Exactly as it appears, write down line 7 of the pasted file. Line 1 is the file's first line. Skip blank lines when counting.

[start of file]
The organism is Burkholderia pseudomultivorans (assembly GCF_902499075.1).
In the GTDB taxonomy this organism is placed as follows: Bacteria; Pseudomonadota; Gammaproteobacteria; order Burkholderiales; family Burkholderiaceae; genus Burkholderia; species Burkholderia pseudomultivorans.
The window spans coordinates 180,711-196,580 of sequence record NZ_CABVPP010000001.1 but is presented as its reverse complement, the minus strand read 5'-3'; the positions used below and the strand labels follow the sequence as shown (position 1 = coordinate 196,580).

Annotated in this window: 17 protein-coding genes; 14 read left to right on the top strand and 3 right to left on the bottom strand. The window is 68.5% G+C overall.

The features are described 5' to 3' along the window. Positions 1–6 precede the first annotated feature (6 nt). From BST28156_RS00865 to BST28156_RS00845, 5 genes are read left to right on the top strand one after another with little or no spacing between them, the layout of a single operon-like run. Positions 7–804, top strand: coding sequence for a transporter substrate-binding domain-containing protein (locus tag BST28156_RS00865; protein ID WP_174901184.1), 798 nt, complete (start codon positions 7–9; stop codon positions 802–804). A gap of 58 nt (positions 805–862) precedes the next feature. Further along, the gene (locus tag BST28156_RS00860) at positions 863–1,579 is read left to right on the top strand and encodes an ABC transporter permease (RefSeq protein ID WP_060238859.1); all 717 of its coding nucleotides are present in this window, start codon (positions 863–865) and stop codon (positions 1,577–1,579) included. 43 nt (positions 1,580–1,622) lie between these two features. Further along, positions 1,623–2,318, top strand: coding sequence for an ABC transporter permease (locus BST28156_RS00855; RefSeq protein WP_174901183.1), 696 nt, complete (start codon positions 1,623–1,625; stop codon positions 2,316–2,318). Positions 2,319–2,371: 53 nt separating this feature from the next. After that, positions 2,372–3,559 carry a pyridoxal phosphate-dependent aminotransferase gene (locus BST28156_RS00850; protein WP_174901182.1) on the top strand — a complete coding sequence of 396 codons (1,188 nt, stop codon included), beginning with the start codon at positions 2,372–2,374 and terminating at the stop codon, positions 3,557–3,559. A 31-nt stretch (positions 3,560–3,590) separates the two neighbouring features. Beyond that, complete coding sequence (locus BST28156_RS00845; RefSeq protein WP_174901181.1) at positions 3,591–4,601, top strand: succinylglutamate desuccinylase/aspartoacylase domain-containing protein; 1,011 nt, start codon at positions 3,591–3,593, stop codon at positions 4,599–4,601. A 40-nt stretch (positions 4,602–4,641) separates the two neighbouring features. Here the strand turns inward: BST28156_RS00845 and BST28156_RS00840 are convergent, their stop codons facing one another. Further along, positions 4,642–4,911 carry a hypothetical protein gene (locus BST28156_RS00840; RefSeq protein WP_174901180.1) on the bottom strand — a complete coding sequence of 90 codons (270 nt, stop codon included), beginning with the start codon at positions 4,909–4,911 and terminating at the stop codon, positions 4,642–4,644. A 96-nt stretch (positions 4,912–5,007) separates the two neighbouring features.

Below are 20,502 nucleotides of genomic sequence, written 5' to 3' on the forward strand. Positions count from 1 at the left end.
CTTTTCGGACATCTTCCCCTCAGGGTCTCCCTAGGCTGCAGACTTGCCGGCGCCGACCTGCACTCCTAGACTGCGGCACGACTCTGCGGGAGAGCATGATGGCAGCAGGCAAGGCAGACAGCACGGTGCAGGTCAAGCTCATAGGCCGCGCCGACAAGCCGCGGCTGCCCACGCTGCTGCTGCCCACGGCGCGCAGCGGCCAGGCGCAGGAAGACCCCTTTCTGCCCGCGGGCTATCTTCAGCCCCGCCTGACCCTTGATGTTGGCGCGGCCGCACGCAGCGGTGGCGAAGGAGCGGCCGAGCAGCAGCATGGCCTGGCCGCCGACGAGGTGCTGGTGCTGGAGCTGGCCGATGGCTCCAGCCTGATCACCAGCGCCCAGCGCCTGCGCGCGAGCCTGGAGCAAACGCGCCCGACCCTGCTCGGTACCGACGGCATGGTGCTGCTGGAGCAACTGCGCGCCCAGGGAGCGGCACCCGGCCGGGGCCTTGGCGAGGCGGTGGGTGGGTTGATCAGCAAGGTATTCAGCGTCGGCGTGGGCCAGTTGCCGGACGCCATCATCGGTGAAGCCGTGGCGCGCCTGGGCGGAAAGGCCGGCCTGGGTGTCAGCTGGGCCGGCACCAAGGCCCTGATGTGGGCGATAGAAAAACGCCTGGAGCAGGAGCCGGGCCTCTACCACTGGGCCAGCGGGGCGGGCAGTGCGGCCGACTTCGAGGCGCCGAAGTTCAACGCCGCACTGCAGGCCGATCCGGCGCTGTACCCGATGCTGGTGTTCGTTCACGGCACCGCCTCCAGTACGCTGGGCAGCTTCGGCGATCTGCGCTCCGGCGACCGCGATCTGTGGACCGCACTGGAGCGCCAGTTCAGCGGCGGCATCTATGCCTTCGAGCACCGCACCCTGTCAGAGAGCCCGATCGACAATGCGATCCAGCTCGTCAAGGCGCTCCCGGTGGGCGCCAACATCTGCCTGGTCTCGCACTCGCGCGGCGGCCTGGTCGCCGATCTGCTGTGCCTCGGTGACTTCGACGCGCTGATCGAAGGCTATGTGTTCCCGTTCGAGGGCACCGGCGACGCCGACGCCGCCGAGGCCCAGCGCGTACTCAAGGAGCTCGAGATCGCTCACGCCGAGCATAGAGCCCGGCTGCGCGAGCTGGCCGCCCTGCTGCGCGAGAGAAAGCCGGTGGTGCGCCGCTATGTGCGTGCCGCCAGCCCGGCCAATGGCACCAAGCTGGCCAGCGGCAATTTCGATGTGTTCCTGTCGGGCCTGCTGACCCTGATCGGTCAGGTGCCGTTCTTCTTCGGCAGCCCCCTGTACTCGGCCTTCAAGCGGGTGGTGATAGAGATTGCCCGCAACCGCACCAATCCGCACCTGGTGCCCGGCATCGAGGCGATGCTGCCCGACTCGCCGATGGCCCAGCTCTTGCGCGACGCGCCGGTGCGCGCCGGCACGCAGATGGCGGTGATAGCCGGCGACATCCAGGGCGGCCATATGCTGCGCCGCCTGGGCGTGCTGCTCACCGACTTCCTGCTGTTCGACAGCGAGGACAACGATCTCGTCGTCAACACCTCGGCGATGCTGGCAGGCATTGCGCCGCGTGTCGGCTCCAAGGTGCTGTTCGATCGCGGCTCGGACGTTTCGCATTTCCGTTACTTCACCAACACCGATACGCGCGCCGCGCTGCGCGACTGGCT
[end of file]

CTTTTCGGACATCTTCCCCTCAGGGTCTCCCTAGGCTGCAGACTTGCCGGCGCCGACCTGCACTCCTAGACTGCGGCACGACTCTGCGGGAGAGCATGATGGCAGCAGGCAAGGCAGACAGCACGGTGCAGGTCAAGCTCATAGGCCGCGCCGACAAGCCGCGGCTGCCCACGCTGCTGCTGCCCACGGCGCGCAGCGGCCAGGCGCAGGAAGACCCCTTTCTGCCCGCGGGCTATCTTCAGCCCCGCCTGACCCTTGATGTTGGCGCGGCCGCACGCAGCGGTGGCGAAGGAGCGGCCGAGCAGCAGCATGGCCTGGCCGCCGACGAGGTGCTGGTGCTGGAGCTGGCCGATGGCTCCAGCCTGATCACCAGCGCCCAGCGCCTGCGCGCGAGCCTGGAGCAAACGCGCCCGACCCTGCTCGGTACCGACGGCATGGTGCTGCTGGAGCAACTGCGCGCCCAGGGAGCGGCACCCGGCCGGGGCCTTGGCGAGGCGGTGGGTGGGTTGATCAGCAAGGTATTCAGCGTCGGCGTGGGCCAGTTGCCGGACGCCATCATCGGTGAAGCCGTGGCGCGCCTGGGCGGAAAGGCCGGCCTGGGTGTCAGCTGGGCCGGCACCAAGGCCCTGATGTGGGCGATAGAAAAACGCCTGGAGCAGGAGCCGGGCCTCTACCACTGGGCCAGCGGGGCGGGCAGTGCGGCCGACTTCGAGGCGCCGAAGTTCAACGCCGCACTGCAGGCCGATCCGGCGCTGTACCCGATGCTGGTGTTCGTTCACGGCACCGCCTCCAGTACGCTGGGCAGCTTCGGCGATCTGCGCTCCGGCGACCGCGATCTGTGGACCGCACTGGAGCGCCAGTTCAGCGGCGGCATCTATGCCTTCGAGCACCGCACCCTGTCAGAGAGCCCGATCGACAATGCGATCCAGCTCGTCAAGGCGCTCCCGGTGGGCGCCAACATCTGCCTGGTCTCGCACTCGCGCGGCGGCCTGGTCGCCGATCTGCTGTGCCTCGGTGACTTCGACGCGCTGATCGAAGGCTATGTGTTCCCGTTCGAGGGCACCGGCGACGCCGACGCCGCCGAGGCCCAGCGCGTACTCAAGGAGCTCGAGATCGCTCACGCCGAGCATAGAGCCCGGCTGCGCGAGCTGGCCGCCCTGCTGCGCGAGAGAAAGCCGGTGGTGCGCCGCTATGTGCGTGCCGCCAGCCCGGCCAATGGCACCAAGCTGGCCAGCGGCAATTTCGATGTGTTCCTGTCGGGCCTGCTGACCCTGATCGGTCAGGTGCCGTTCTTCTTCGGCAGCCCCCTGTACTCGGCCTTCAAGCGGGTGGTGATAGAGATTGCCCGCAACCGCACCAATCCGCACCTGGTGCCCGGCATCGAGGCGATGCTGCCCGACTCGCCGATGGCCCAGCTCTTGCGCGACGCGCCGGTGCGCGCCGGCACGCAGATGGCGGTGATAGCCGGCGACATCCAGGGCGGCCATATGCTGCGCCGCCTGGGCGTGCTGCTCACCGACTTCCTGCTGTTCGACAGCGAGGACAACGATCTCGTCGTCAACACCTCGGCGATGCTGGCAGGCATTGCGCCGCGTGTCGGCTCCAAGGTGCTGTTCGATCGCGGCTCGGACGTTTCGCATTTCCGTTACTTCACCAACACCGATACGCGCGCCGCGCTGCGCGACTGGCT